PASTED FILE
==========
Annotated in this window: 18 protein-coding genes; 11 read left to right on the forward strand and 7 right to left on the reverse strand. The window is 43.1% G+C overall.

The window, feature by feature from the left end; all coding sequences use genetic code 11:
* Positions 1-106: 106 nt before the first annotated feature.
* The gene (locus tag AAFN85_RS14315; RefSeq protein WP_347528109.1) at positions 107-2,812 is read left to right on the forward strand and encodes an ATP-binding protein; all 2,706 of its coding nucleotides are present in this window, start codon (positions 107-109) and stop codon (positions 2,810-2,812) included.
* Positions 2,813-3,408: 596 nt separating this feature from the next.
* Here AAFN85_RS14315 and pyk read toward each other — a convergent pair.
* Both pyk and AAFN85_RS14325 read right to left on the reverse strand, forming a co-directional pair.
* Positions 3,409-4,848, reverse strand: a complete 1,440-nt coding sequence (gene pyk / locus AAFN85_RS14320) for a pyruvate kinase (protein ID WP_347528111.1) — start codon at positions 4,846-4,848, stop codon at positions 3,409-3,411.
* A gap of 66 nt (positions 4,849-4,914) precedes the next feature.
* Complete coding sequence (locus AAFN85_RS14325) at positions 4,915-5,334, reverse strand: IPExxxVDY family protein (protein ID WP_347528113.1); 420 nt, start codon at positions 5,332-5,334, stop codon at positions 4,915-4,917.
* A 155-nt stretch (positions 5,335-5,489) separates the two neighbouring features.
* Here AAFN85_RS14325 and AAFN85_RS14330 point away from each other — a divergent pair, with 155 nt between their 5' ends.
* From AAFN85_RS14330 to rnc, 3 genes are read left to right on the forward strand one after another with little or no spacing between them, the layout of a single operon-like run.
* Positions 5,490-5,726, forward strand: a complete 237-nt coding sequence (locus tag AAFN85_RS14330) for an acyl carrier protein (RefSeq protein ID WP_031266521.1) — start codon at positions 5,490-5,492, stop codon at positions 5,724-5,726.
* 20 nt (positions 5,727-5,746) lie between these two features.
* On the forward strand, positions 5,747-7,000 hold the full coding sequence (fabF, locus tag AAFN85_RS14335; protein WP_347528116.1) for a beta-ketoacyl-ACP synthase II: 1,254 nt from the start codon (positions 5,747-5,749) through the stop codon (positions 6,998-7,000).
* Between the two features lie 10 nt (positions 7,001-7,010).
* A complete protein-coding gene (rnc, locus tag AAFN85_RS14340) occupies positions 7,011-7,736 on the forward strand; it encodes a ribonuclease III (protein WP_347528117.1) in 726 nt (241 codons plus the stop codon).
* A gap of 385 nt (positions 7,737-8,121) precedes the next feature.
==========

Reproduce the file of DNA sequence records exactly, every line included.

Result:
Annotated in this window: 18 protein-coding genes; 11 read left to right on the forward strand and 7 right to left on the reverse strand. The window is 43.1% G+C overall.

The window, feature by feature from the left end; all coding sequences use genetic code 11:
* Positions 1-106: 106 nt before the first annotated feature.
* The gene (locus tag AAFN85_RS14315; RefSeq protein WP_347528109.1) at positions 107-2,812 is read left to right on the forward strand and encodes an ATP-binding protein; all 2,706 of its coding nucleotides are present in this window, start codon (positions 107-109) and stop codon (positions 2,810-2,812) included.
* Positions 2,813-3,408: 596 nt separating this feature from the next.
* Here AAFN85_RS14315 and pyk read toward each other — a convergent pair.
* Both pyk and AAFN85_RS14325 read right to left on the reverse strand, forming a co-directional pair.
* Positions 3,409-4,848, reverse strand: a complete 1,440-nt coding sequence (gene pyk / locus AAFN85_RS14320) for a pyruvate kinase (protein ID WP_347528111.1) — start codon at positions 4,846-4,848, stop codon at positions 3,409-3,411.
* A gap of 66 nt (positions 4,849-4,914) precedes the next feature.
* Complete coding sequence (locus AAFN85_RS14325) at positions 4,915-5,334, reverse strand: IPExxxVDY family protein (protein ID WP_347528113.1); 420 nt, start codon at positions 5,332-5,334, stop codon at positions 4,915-4,917.
* A 155-nt stretch (positions 5,335-5,489) separates the two neighbouring features.
* Here AAFN85_RS14325 and AAFN85_RS14330 point away from each other — a divergent pair, with 155 nt between their 5' ends.
* From AAFN85_RS14330 to rnc, 3 genes are read left to right on the forward strand one after another with little or no spacing between them, the layout of a single operon-like run.
* Positions 5,490-5,726, forward strand: a complete 237-nt coding sequence (locus tag AAFN85_RS14330) for an acyl carrier protein (RefSeq protein ID WP_031266521.1) — start codon at positions 5,490-5,492, stop codon at positions 5,724-5,726.
* 20 nt (positions 5,727-5,746) lie between these two features.
* On the forward strand, positions 5,747-7,000 hold the full coding sequence (fabF, locus tag AAFN85_RS14335; protein WP_347528116.1) for a beta-ketoacyl-ACP synthase II: 1,254 nt from the start codon (positions 5,747-5,749) through the stop codon (positions 6,998-7,000).
* Between the two features lie 10 nt (positions 7,001-7,010).
* A complete protein-coding gene (rnc, locus tag AAFN85_RS14340) occupies positions 7,011-7,736 on the forward strand; it encodes a ribonuclease III (protein WP_347528117.1) in 726 nt (241 codons plus the stop codon).
* A gap of 385 nt (positions 7,737-8,121) precedes the next feature.